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dennis_wenk | 04 Oct 2012 | 1 comment

“Best Practices” is a popular expression of the intent to manage business continuity prudently.  Best Practices are seen as a way to sidestep both the quantification of operational-risks, as well as, the objective evaluation of the cost-benefit for any proposed mitigation actions.  There are several reasons why Best Practices “Are not.” best for Business Continuity purposes.

  • It is unreasonable to assume that a best practice could optimally answer the business continuity questions for multiple organizations.  Organizations differ widely in terms of their maturity level, their technologies deployed, and their vulnerabilities. 
  • Given the wide assortment of published ‘best practices’, which of the best practices really are the ‘best’ for any particular circumstance? 
  • No organization could hope to implement all of the thousands of best practices to get it perfectly-right, and there is...
dennis_wenk | 04 Oct 2012 | 0 comments

Virtualization is the creation of a virtual (rather than actual) version of something, such as an operating system, a server, a storage device or network resources. Virtualization is a computing technology that enables a single user to access multiple physical devices. This paradigm manifests itself as a single computer controlling multiple machines, or one operating system utilizing multiple computers to analyze a database. Virtualization is about creating an information technology infrastructure that leverages networking and shared physical IT assets to reduce or eliminate the need for physical computing devices dedicated to specialized tasks or systems.

Cloud computing is a style of computing in which dynamically scalable and often virtualized resources are provided as a service over the Internet. Through cloud computing, a world-class data center service and collocation provider offers managed IT services through a hosted or "Software...

dennis_wenk | 04 Oct 2012 | 1 comment

Professor John Graham of Indiana University points out that “large amounts of resources are devoted to slight or speculative dangers while substantial and well-documented dangers remain unaddressed”.  It has been well established that people often too much weight is placed on risks of low probability.  Such is the dilemma of complexity within IT infrastructure.  We often talk about hackers, malware, floods, fires, earthquakes, and tornados; while the real crisis is happening right under our nose and it has well over 5,000 risk signatures.  This crisis is the complexity in the IT infrastructure and it is causing considerable losses for companies.

The likelihood that an organization will experience a catastrophic loss from an IT failure is far greater than any catastrophic disaster or "black swan" event.   IT failures are costing companies trillions of dollars every year; worldwide downtime is estimated at over $35 Billion...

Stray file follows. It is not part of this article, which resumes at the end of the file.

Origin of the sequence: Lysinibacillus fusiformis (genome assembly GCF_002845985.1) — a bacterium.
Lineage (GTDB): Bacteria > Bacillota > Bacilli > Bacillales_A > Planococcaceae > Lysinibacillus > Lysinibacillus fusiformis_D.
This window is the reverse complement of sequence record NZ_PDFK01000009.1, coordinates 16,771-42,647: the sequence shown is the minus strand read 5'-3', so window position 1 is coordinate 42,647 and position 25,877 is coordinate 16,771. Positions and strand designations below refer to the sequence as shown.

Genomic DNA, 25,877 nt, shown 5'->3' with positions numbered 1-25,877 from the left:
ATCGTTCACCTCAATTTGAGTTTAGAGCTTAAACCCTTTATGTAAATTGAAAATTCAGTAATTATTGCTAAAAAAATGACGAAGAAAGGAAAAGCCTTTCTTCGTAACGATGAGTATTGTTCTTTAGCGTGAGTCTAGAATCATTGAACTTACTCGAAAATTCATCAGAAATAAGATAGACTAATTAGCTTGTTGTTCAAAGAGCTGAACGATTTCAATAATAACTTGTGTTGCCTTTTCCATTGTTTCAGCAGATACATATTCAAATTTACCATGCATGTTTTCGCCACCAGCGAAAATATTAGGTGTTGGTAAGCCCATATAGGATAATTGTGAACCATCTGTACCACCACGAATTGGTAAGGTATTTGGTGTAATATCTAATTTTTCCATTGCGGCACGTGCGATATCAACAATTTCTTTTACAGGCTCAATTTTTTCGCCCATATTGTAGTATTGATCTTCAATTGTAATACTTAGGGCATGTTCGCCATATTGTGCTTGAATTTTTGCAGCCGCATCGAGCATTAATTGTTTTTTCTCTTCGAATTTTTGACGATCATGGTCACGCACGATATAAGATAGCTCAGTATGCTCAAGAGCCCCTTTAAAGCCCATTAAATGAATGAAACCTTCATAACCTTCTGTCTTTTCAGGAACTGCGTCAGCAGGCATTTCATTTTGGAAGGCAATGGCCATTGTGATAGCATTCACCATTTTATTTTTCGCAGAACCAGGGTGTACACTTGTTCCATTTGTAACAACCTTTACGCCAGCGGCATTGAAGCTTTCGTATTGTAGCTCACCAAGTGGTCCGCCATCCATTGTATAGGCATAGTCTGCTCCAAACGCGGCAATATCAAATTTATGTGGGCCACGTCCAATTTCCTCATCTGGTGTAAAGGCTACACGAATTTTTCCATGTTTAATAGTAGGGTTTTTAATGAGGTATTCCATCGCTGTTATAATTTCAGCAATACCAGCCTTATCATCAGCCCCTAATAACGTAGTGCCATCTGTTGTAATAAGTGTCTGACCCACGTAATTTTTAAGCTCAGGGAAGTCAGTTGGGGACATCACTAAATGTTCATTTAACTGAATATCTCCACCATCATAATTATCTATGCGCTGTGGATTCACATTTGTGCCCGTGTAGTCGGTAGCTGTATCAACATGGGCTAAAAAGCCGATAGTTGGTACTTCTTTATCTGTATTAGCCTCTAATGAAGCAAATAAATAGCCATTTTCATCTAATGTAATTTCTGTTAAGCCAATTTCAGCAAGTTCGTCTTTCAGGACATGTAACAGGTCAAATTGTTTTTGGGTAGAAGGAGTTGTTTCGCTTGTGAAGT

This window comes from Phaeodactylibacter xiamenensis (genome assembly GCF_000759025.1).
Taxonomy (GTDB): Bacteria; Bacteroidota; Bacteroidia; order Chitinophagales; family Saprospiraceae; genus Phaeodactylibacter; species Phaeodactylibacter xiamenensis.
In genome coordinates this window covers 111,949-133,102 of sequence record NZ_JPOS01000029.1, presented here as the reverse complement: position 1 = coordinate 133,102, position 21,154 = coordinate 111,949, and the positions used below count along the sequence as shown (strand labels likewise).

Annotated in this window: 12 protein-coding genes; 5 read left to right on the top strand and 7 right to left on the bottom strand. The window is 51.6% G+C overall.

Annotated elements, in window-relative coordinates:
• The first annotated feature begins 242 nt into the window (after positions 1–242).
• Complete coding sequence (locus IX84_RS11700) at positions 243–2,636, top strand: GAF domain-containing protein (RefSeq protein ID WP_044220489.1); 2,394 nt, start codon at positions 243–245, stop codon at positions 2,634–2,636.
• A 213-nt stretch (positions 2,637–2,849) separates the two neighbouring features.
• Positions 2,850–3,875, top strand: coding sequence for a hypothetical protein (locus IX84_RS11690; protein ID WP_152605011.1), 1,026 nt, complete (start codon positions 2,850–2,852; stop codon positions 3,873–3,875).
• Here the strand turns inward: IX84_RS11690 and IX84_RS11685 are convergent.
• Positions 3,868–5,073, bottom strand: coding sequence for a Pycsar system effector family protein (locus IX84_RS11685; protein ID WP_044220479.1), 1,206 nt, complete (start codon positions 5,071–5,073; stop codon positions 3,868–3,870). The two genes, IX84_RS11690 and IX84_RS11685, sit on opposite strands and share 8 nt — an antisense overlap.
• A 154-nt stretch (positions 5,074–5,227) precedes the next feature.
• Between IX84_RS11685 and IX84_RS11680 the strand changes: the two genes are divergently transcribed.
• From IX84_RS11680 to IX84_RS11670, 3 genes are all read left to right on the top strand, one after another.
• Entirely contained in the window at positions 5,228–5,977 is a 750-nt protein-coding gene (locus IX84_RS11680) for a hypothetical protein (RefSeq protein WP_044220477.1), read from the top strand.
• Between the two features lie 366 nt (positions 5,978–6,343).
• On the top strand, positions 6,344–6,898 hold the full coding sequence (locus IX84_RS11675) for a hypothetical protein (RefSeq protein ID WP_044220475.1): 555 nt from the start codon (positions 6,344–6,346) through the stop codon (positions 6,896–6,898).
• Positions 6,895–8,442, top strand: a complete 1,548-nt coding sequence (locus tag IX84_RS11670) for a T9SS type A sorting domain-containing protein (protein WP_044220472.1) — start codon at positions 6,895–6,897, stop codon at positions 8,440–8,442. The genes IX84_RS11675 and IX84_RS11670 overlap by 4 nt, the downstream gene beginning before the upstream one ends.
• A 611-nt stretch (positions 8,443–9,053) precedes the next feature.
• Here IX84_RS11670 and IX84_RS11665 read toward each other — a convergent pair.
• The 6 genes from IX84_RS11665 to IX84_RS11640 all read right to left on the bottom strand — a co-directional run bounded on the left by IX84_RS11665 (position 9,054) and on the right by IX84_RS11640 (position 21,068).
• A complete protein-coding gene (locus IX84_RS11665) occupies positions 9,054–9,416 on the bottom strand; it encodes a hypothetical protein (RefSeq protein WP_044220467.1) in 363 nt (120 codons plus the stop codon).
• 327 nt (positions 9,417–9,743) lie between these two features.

dennis_wenk | 24 Sep 2012 | 0 comments

Operational resilience is the economical balance between an organization’s requirements for service availability and the consequence of an interruption to that service.  The likelihood that your organization will experience a catastrophic loss from a material service interruption caused by an IT operational-problem is far greater than any service interruption being caused by some disaster or ‘black swan’ event.  So if the overarching objective is to protect our organizations from bad events that generate losses then it is time to focus our attention to creating resilient IT operations.   

We live in a technology driven world.  Every possible business processes has been automated; automated to the point where Information Technology is deeply embedded in the operating fabric of our business and the organization is now highly dependent on information technology.  IT has become a microcosm of the organization and it is used to...

dennis_wenk | 24 Sep 2012 | 0 comments

Recently some have said that the ultimate goal for Business Continuity Management (BCM) practitioners is to get “business continuity management activities out from the computer room and into the business and boardroom”.  Most likely this is the remnant from bygone era in business continuity; the notion that the computer room, or more appropriately the modern data center, should be relegated to disaster recovery (DR) activities, undeserving of serious attention for the business-oriented BCM practitioner.    Nothing could be further from the truth in today’s business-world and if our ‘best practice’ provides this type of misdirected guidance then we have completely lost touch with reality.  

Technology has transformed the way we do business and that transformation puts the data center directly into the domain of business-oriented practitioner because the data center is the largest source of operational risk in any...